Recent studies have shown that coffee, rather than being harmful to your health, can reduce the risk of some types of cancer. Another recent study calls into question treating heart disease by using using a medication that raises good cholesterol in conjunction with one that lowers the bad. A National Institutes of Health study published on Thursday reports that taking the bad cholesterol-lowering statin simvastatin — also known under the brand name Zocor — in tandem with high dosages of Abbott Laboratories’ Niaspan did not prevent heart attacks and actually raised the likelihood of a stroke.
Yes, not exactly the results people seeking to lower their bad cholesterol and risk of heart disease were wanting to hear.
In the NIH study, 3,414 participants with heart and vascular disease were given 40 milligrams of Zocor and a placebo, or 40 milligrams of Zocor and Niaspan, which is an extended release form of niacin, a vitamin found to raise cholesterol. The participants were to be followed for 32 months but researchers ended the trial 18 months early after finding “there was almost no chance taking Niaspan would prove beneficial,” says the New York Times. Taking the Zocor (and other medications) did help to keep participants’ bad cholesterol levels relatively low.
Prior to the NIH study, Abbott Laboratories — which had $927 million in Niaspan sales last year — had said that there had been “no stroke safety signals in any clinical trials or post-marketing safety data.”
In view of the study’s results, the Food and Drug Administration says that it is making “no new conclusions or recommendations regarding the use of niacin alone or in combination with simvastatin or other statins.” Researchers noted that patients should not stop taking Niaspan without talking to their doctors first.
Nonetheless, the NIH analysis has the potential to change how doctors treat heart disease as the New York Times notes:
Common wisdom has been that … patients should take a statin drug like Lipitor or Zocor to lower bad cholesterol and, in many cases, the vitamin niacin to raise their good cholesterol. But in the trial, niacin provided no benefit over simple statin therapy.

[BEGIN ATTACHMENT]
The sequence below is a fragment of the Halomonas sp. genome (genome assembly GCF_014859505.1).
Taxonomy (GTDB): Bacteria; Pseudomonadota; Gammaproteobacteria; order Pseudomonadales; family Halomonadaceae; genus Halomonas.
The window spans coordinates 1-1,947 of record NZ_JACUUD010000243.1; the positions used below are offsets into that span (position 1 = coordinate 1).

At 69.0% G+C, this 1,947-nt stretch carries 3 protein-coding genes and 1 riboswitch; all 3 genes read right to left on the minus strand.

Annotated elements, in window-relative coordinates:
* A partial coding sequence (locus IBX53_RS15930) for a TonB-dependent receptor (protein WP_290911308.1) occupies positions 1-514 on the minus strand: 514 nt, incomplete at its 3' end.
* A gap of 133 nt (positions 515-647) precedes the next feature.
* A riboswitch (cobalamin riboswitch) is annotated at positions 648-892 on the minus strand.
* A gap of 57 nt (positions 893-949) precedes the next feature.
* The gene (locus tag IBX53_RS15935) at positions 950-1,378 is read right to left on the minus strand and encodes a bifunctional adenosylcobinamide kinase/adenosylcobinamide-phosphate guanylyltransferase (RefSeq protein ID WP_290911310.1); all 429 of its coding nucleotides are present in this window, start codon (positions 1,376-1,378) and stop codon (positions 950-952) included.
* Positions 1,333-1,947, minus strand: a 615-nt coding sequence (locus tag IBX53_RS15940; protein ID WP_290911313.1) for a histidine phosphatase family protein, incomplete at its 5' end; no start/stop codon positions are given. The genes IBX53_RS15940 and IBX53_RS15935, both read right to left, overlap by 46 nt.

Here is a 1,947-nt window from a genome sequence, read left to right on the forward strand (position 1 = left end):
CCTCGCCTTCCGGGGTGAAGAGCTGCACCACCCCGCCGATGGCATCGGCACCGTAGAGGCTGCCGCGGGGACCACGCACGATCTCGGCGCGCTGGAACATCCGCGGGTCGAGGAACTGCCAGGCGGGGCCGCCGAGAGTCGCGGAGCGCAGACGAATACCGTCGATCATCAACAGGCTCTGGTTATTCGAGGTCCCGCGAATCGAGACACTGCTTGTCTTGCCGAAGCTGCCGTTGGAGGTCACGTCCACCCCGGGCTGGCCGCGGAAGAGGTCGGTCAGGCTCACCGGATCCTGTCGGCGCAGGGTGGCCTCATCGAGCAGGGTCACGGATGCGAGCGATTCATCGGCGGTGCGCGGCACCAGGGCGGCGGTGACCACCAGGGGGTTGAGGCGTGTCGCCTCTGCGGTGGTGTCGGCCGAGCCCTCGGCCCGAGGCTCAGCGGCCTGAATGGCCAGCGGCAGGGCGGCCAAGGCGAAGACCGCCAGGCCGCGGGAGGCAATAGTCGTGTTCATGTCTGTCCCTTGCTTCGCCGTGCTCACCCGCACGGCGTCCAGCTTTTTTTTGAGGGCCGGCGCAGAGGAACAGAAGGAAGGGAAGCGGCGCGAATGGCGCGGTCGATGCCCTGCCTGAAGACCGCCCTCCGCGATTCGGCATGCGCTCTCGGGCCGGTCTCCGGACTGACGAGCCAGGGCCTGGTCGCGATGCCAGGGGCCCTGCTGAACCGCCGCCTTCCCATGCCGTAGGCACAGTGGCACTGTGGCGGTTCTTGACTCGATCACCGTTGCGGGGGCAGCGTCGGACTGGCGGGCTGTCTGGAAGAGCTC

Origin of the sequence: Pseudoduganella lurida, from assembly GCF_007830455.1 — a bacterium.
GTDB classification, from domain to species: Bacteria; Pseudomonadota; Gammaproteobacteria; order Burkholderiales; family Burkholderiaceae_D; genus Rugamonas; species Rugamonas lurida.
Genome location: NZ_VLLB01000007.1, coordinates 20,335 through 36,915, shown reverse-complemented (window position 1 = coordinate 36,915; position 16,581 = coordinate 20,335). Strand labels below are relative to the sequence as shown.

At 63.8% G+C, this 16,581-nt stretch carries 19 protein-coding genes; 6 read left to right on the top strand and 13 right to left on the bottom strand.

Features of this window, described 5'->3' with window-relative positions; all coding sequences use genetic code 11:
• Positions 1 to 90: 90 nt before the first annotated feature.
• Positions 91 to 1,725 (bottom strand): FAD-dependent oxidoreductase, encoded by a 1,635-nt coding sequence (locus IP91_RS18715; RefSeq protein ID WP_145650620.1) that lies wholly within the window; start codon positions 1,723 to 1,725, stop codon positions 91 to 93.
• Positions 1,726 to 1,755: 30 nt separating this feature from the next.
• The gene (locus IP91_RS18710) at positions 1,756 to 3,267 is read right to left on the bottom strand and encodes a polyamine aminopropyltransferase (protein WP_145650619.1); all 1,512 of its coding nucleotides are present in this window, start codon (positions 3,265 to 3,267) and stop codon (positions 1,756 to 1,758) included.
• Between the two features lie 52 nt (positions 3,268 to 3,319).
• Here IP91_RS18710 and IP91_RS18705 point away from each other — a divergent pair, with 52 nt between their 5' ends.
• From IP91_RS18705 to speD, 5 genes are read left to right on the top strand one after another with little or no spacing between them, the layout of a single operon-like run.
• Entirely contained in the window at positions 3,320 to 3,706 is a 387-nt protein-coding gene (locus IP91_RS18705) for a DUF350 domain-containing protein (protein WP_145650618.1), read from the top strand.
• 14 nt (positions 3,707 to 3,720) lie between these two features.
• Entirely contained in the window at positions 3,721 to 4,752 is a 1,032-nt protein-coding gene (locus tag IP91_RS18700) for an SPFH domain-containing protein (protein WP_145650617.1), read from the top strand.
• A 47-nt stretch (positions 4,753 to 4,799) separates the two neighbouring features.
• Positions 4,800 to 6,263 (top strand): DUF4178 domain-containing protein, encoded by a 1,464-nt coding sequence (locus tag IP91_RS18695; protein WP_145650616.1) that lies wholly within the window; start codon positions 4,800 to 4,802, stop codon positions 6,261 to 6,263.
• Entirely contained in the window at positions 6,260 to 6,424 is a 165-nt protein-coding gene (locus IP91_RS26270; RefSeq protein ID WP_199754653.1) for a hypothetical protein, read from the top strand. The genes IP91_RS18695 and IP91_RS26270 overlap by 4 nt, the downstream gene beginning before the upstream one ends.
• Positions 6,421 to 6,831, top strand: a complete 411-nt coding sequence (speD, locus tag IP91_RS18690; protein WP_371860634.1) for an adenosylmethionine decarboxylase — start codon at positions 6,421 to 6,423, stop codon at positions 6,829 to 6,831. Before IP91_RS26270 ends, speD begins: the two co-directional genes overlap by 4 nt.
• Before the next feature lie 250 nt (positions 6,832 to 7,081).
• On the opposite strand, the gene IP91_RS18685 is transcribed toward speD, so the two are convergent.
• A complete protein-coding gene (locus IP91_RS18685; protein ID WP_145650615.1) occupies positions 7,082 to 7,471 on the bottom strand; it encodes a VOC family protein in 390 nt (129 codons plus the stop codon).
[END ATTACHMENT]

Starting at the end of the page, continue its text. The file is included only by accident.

The results are part of a string of studies that suggest that what doctors thought they knew about cholesterol may be wrong. Studies that track patients over time have for decades shown that patients with higher levels of high-density lipoproteins (H.D.L., or good cholesterol) tend to live longer and have fewer heart problems than those with lower levels of this cholesterol.
Not surprisingly, doctors thought that if they could raise H.D.L. levels, their patients would benefit. So far, that assumption is not panning out. Nobody knows why.
The Los Angeles Times emphasizes that:
The study doesn’t question the conventional wisdom that raising HDL (good cholesterol) can reduce cardiovascular risk. Rather, it focused on the effects of using medication to simultaneously raise those levels while bringing down LDL levels. But given the unexpected results, some analysts expect more studies on the benefits of HDL.
An estimated 1 in 7 Americans have high cholesterol, the Los Angeles Times notes; the NIH calls high cholesterol a major risk factor for cardiovascular disease, which kills 800,000 people in the U.S. each year.
One has to wonder a bit, though, about what results the next study about heart disease and cholesterol might tell us.
Photo by sylvar.
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